I opened the box today – it had broccoli written on the side, so it was different to the usual cardboard shoe box that most people store their memories in. Perhaps it once kept the broccoli fresh and in shape! It was not one I had chosen but nevertheless it stored my history.
The lid off: that blast from the past, my inner feelings as it wasn’t just letters to me, it was letters written to my family by me.
The box was made of squeaky plastic – you know the sort that could float on water. I once had a surfboard made of this substance and every time I would lie on it, my wet little belly would make that exact noise.
Made of those little balls of plastic all stuck together – polystyrene. It made exactly that fanfare as I removed the lid, a familiar sound, and one that I reminisced over, dreaming of a childhood that screamed of freedom.
My memories on paper
In the box were the letters lovingly kept by my mum, then passed onto me. I was astounded how precious these letters had become, especially in this age of internet and digital immediacy.
I am sorry to say this but NOTHING can take the place of letters – written on postcards, air mail paper and anything else that the writer could find.
Once, while in Egypt, I wrote a letter full of hieroglyphics to my sister with a cheat sheet, so she could work out what each symbol stood for and decipher it.
When I was travelling it was so exciting for me, and everyone in times gone by, to go to the local post office—poste restante or lista de correos—to collect the letters that waited for you.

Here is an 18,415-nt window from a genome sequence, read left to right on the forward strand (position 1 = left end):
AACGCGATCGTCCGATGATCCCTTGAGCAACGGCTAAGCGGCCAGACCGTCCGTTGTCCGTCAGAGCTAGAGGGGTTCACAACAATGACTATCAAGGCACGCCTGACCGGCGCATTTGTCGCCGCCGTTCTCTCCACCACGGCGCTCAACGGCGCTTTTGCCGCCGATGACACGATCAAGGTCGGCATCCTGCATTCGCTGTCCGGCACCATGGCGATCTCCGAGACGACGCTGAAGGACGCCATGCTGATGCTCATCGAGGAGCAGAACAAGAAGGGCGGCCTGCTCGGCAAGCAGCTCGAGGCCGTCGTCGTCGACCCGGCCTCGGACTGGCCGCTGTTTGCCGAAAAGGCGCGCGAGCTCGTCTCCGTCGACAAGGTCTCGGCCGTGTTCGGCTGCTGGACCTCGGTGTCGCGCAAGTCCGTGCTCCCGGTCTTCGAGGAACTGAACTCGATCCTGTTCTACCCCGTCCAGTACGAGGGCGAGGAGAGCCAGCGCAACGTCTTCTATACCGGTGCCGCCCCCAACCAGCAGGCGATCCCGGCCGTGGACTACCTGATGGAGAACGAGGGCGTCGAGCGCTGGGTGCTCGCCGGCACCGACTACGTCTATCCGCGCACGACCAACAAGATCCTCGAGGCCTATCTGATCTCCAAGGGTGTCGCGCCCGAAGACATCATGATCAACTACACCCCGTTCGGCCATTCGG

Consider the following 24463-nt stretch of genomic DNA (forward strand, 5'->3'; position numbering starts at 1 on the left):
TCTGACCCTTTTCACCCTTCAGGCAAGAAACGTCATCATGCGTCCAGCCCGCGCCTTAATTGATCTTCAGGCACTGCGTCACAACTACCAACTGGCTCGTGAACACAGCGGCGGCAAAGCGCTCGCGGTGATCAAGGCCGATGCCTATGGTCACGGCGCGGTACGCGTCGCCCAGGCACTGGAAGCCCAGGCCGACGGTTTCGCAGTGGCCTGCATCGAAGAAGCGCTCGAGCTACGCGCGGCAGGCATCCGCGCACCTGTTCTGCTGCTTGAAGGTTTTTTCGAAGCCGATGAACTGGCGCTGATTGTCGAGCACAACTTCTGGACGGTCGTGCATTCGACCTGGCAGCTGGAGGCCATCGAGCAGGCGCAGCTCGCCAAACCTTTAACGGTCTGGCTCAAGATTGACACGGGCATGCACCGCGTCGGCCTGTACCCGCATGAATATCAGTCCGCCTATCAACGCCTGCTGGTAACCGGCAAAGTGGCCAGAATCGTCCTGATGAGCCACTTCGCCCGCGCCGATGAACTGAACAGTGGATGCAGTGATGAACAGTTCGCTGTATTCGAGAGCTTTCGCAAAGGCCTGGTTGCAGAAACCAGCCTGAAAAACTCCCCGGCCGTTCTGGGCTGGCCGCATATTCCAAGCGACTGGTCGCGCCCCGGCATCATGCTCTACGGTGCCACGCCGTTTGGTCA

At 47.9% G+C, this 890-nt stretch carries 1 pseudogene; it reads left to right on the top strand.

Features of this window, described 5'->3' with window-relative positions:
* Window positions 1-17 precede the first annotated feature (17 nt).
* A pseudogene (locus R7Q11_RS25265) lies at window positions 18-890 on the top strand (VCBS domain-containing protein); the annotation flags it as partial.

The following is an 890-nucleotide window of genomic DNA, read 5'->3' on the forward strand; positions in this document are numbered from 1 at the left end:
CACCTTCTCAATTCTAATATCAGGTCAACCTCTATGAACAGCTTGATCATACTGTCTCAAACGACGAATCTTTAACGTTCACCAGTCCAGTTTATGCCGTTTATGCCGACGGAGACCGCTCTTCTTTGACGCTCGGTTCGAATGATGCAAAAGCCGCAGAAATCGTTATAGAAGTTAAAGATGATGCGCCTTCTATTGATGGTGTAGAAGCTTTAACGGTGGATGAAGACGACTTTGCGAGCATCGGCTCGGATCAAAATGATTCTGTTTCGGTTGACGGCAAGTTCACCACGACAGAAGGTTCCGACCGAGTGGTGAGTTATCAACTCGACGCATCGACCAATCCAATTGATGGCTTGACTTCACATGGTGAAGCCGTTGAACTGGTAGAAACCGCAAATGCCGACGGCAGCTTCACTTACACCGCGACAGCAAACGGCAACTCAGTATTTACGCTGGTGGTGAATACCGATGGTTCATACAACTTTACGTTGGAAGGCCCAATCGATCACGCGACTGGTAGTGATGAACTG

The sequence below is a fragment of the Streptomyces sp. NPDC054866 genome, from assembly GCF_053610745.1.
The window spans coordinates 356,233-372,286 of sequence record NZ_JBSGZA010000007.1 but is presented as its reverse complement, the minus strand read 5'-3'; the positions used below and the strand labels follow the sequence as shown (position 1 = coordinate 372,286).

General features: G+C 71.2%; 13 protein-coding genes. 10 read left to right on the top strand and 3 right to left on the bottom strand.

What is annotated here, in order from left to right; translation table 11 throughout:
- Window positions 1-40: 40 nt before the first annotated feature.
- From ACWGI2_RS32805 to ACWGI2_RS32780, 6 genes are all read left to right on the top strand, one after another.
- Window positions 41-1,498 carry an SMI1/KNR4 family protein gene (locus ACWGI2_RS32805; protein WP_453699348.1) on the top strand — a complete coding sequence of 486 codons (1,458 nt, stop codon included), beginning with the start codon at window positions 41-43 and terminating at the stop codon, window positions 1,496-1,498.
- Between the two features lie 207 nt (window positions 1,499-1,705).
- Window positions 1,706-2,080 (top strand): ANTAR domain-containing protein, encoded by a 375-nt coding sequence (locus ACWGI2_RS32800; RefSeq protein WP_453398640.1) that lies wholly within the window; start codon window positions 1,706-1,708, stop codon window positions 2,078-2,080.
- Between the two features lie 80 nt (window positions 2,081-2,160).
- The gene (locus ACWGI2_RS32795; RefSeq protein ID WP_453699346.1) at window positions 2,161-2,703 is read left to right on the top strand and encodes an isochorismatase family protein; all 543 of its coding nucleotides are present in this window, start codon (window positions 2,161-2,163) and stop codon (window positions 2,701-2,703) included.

Sometimes it was a big bundle (birthdays, Christmas and the like) and other times it was only one letter. Whatever the post held for you it was always momentous.
We would then go to a local park, coffee shop or bar clutching unopened letters and look at the precious envelopes over and over, and mull over the contents. And when your tea/coffee or wine arrived you would open and devour every sentence.
Sometimes, they included photos or something memorable only fitting those times. My most impressive was a letter that had arrived in Costa Rica from my sister. In it were cut-out hats (from newspaper none the less), a pin the tail on the donkey and other oddities, as well as photos of the party they had had at home to celebrate my 30th birthday.
Unfortunately, it didn’t include the cake but there was one there, all eaten in my absence.
Now, I wait for a word or two…
I miss those times of the post office and collecting of letters. It was a sign of the times.
Now, my own daughter is off travelling on her latest adventure, half way across the world and I do crave to hear a word from her. However, I will be patient, as my family were with me.
Perhaps I’ll get an email.
Sandy Hadley is a true wanderlust, runs a small travel and fair trade company called Threadmill, leads trips to Nepal, has 2 kids, 1 husband and at 55 there’s no stopping her.
Sandy loves to travel, bush walk and you can sometimes find her sweating it out at Bikram Yoga. She looks forward to you reading and sharing her travels, or even joining her on her next adventure!